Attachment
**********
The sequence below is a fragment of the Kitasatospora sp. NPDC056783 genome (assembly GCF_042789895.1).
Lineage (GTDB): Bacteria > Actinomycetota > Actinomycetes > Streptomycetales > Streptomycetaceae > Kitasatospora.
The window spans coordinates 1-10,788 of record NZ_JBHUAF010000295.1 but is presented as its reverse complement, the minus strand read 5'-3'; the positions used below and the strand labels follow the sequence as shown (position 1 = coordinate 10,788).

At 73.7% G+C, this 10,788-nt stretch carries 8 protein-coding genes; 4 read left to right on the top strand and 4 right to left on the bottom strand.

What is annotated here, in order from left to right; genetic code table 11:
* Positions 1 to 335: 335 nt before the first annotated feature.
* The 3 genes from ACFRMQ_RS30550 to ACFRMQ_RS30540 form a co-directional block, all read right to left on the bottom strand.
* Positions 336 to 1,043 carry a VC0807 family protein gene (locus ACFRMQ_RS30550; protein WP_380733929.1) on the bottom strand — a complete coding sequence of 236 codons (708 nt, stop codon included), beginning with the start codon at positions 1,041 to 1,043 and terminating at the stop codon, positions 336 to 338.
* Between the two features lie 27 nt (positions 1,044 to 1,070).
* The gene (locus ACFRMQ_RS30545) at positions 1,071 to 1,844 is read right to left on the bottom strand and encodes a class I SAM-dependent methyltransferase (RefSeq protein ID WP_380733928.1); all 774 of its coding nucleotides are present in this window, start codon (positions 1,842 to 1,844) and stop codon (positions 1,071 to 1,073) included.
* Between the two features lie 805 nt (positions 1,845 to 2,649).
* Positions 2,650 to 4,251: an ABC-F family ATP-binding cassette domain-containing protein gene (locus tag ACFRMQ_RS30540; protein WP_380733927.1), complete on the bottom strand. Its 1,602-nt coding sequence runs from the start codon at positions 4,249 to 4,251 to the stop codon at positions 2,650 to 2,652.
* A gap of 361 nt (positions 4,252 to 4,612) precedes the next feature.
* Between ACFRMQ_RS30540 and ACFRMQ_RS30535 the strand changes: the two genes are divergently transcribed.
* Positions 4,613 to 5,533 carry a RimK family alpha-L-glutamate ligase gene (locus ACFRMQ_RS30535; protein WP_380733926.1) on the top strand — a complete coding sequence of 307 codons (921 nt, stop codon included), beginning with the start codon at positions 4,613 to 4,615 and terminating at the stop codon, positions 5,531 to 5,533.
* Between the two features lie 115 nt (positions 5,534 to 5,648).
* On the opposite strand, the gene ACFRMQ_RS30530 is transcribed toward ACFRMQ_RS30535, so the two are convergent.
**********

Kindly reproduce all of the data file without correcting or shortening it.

The sequence below is a fragment of the Kitasatospora sp. NPDC056783 genome (assembly GCF_042789895.1).
Lineage (GTDB): Bacteria > Actinomycetota > Actinomycetes > Streptomycetales > Streptomycetaceae > Kitasatospora.
The window spans coordinates 1-10,788 of record NZ_JBHUAF010000295.1 but is presented as its reverse complement, the minus strand read 5'-3'; the positions used below and the strand labels follow the sequence as shown (position 1 = coordinate 10,788).

At 73.7% G+C, this 10,788-nt stretch carries 8 protein-coding genes; 4 read left to right on the top strand and 4 right to left on the bottom strand.

What is annotated here, in order from left to right; genetic code table 11:
* Positions 1 to 335: 335 nt before the first annotated feature.
* The 3 genes from ACFRMQ_RS30550 to ACFRMQ_RS30540 form a co-directional block, all read right to left on the bottom strand.
* Positions 336 to 1,043 carry a VC0807 family protein gene (locus ACFRMQ_RS30550; protein WP_380733929.1) on the bottom strand — a complete coding sequence of 236 codons (708 nt, stop codon included), beginning with the start codon at positions 1,041 to 1,043 and terminating at the stop codon, positions 336 to 338.
* Between the two features lie 27 nt (positions 1,044 to 1,070).
* The gene (locus ACFRMQ_RS30545) at positions 1,071 to 1,844 is read right to left on the bottom strand and encodes a class I SAM-dependent methyltransferase (RefSeq protein ID WP_380733928.1); all 774 of its coding nucleotides are present in this window, start codon (positions 1,842 to 1,844) and stop codon (positions 1,071 to 1,073) included.
* Between the two features lie 805 nt (positions 1,845 to 2,649).
* Positions 2,650 to 4,251: an ABC-F family ATP-binding cassette domain-containing protein gene (locus tag ACFRMQ_RS30540; protein WP_380733927.1), complete on the bottom strand. Its 1,602-nt coding sequence runs from the start codon at positions 4,249 to 4,251 to the stop codon at positions 2,650 to 2,652.
* A gap of 361 nt (positions 4,252 to 4,612) precedes the next feature.
* Between ACFRMQ_RS30540 and ACFRMQ_RS30535 the strand changes: the two genes are divergently transcribed.
* Positions 4,613 to 5,533 carry a RimK family alpha-L-glutamate ligase gene (locus ACFRMQ_RS30535; protein WP_380733926.1) on the top strand — a complete coding sequence of 307 codons (921 nt, stop codon included), beginning with the start codon at positions 4,613 to 4,615 and terminating at the stop codon, positions 5,531 to 5,533.
* Between the two features lie 115 nt (positions 5,534 to 5,648).
* On the opposite strand, the gene ACFRMQ_RS30530 is transcribed toward ACFRMQ_RS30535, so the two are convergent.